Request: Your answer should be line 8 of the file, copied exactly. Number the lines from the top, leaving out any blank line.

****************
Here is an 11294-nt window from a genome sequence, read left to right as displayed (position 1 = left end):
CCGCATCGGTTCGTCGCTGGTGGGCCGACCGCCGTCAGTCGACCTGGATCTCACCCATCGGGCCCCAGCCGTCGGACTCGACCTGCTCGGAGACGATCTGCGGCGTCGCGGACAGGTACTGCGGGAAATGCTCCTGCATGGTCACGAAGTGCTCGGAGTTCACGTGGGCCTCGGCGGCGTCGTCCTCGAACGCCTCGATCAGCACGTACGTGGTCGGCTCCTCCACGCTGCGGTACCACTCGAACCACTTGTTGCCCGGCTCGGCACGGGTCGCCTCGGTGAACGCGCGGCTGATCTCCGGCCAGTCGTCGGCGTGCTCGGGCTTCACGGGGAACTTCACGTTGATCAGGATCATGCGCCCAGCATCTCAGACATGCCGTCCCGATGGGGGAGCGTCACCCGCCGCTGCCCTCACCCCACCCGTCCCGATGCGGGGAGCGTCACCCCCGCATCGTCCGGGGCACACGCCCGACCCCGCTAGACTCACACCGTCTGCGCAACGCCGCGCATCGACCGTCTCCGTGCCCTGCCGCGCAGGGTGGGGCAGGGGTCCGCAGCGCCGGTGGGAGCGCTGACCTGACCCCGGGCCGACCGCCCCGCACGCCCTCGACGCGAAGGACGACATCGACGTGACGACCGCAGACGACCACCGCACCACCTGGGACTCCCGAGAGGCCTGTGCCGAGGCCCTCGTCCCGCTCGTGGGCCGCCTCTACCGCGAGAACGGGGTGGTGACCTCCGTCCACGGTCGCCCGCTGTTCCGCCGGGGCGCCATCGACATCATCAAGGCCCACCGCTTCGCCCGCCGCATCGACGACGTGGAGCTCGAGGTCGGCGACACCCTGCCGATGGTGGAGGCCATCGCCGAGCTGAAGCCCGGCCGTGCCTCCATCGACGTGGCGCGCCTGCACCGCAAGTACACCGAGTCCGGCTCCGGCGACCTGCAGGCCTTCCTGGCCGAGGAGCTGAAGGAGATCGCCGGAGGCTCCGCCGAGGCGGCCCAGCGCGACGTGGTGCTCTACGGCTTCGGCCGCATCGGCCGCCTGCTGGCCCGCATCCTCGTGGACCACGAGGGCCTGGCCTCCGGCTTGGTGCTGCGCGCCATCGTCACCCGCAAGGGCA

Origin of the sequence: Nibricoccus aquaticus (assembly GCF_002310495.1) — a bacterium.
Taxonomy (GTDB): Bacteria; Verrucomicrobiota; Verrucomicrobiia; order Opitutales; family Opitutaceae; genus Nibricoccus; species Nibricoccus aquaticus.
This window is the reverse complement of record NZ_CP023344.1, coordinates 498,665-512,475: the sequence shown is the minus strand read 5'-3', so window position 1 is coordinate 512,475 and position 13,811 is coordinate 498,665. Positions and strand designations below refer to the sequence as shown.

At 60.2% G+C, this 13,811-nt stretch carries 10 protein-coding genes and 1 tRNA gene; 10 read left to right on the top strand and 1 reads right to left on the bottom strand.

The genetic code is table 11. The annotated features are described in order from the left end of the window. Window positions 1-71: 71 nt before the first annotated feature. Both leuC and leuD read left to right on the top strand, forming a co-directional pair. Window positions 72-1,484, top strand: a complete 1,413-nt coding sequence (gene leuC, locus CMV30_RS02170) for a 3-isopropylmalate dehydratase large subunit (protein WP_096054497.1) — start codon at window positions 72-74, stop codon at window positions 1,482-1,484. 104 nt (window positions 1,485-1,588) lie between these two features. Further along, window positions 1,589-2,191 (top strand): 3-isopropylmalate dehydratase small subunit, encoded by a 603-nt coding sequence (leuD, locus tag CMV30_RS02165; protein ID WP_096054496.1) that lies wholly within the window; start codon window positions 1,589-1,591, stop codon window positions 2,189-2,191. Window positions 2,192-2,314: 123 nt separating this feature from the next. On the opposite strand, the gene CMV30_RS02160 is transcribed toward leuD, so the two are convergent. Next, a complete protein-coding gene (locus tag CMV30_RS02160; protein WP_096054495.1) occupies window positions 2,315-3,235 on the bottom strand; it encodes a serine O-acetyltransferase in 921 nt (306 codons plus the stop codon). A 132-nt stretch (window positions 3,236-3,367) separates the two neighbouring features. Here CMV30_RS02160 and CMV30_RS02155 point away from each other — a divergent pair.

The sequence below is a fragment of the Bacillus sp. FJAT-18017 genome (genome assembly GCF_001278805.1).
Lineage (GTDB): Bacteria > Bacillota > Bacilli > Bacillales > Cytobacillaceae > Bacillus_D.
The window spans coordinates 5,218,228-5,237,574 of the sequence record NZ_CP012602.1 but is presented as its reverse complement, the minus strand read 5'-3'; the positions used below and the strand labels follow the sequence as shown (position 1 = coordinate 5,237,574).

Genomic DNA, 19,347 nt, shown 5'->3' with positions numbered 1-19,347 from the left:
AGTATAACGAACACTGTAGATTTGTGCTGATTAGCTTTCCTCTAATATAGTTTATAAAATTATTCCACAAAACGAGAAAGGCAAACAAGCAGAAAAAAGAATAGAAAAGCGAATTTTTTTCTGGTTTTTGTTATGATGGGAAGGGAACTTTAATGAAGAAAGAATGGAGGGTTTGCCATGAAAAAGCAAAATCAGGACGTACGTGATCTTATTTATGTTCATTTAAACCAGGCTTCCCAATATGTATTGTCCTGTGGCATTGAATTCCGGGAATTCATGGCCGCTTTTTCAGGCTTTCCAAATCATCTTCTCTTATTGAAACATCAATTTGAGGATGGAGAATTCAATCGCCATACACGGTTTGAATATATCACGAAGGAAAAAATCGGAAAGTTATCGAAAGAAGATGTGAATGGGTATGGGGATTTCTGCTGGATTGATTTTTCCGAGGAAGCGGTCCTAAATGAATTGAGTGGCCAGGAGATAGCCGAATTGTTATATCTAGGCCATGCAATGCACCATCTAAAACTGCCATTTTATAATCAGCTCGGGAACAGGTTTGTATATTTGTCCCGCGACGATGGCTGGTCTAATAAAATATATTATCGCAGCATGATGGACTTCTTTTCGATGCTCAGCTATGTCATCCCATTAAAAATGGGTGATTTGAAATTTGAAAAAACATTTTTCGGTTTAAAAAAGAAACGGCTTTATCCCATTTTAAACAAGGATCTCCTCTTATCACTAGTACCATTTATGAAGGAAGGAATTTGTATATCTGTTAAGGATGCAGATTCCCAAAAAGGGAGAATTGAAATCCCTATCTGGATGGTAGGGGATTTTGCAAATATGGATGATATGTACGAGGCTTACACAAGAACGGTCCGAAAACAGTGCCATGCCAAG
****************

The sequence below is a fragment of the Bacillus sp. FJAT-18017 genome (genome assembly GCF_001278805.1).